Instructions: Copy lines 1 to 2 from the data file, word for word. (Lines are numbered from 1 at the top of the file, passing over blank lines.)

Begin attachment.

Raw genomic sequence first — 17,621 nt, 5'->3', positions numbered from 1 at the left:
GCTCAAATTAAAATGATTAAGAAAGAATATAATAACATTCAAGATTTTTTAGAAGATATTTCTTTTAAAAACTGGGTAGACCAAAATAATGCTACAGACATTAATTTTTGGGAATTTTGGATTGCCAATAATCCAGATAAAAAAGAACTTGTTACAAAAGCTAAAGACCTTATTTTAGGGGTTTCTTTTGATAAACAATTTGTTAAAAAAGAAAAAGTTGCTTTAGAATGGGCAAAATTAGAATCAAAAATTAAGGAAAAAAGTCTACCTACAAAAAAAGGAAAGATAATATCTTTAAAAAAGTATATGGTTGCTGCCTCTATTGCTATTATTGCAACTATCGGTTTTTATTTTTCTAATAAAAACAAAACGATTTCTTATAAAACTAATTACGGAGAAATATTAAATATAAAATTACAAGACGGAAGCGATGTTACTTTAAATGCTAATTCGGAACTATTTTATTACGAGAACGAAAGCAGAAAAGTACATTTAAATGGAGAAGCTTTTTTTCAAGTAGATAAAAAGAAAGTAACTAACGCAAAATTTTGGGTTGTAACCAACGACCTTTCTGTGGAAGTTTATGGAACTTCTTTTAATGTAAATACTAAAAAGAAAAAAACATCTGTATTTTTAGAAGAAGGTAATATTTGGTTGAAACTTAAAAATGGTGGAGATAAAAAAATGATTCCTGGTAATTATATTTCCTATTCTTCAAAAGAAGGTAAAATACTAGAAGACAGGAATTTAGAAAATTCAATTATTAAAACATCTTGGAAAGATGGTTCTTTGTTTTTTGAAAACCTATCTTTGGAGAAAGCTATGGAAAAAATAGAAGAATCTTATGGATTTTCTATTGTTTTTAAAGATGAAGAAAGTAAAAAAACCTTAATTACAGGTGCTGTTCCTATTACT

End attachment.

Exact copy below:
Raw genomic sequence first — 17,621 nt, 5'->3', positions numbered from 1 at the left:
GCTCAAATTAAAATGATTAAGAAAGAATATAATAACATTCAAGATTTTTTAGAAGATATTTCTTTTAAAAACTGGGTAGACCAAAATAATGCTACAGACATTAATTTTTGGGAATTTTGGATTGCCAATAATCCAGATAAAAAAGAACTTGTTACAAAAGCTAAAGACCTTATTTTAGGGGTTTCTTTTGATAAACAATTTGTTAAAAAAGAAAAAGTTGCTTTAGAATGGGCAAAATTAGAATCAAAAATTAAGGAAAAAAGTCTACCTACAAAAAAAGGAAAGATAATATCTTTAAAAAAGTATATGGTTGCTGCCTCTATTGCTATTATTGCAACTATCGGTTTTTATTTTTCTAATAAAAACAAAACGATTTCTTATAAAACTAATTACGGAGAAATATTAAATATAAAATTACAAGACGGAAGCGATGTTACTTTAAATGCTAATTCGGAACTATTTTATTACGAGAACGAAAGCAGAAAAGTACATTTAAATGGAGAAGCTTTTTTTCAAGTAGATAAAAAGAAAGTAACTAACGCAAAATTTTGGGTTGTAACCAACGACCTTTCTGTGGAAGTTTATGGAACTTCTTTTAATGTAAATACTAAAAAGAAAAAAACATCTGTATTTTTAGAAGAAGGTAATATTTGGTTGAAACTTAAAAATGGTGGAGATAAAAAAATGATTCCTGGTAATTATATTTCCTATTCTTCAAAAGAAGGTAAAATACTAGAAGACAGGAATTTAGAAAATTCAATTATTAAAACATCTTGGAAAGATGGTTCTTTGTTTTTTGAAAACCTATCTTTGGAGAAAGCTATGGAAAAAATAGAAGAATCTTATGGATTTTCTATTGTTTTTAAAGATGAAGAAAGTAAAAAAACCTTAATTACAGGTGCTGTTCCTATTACT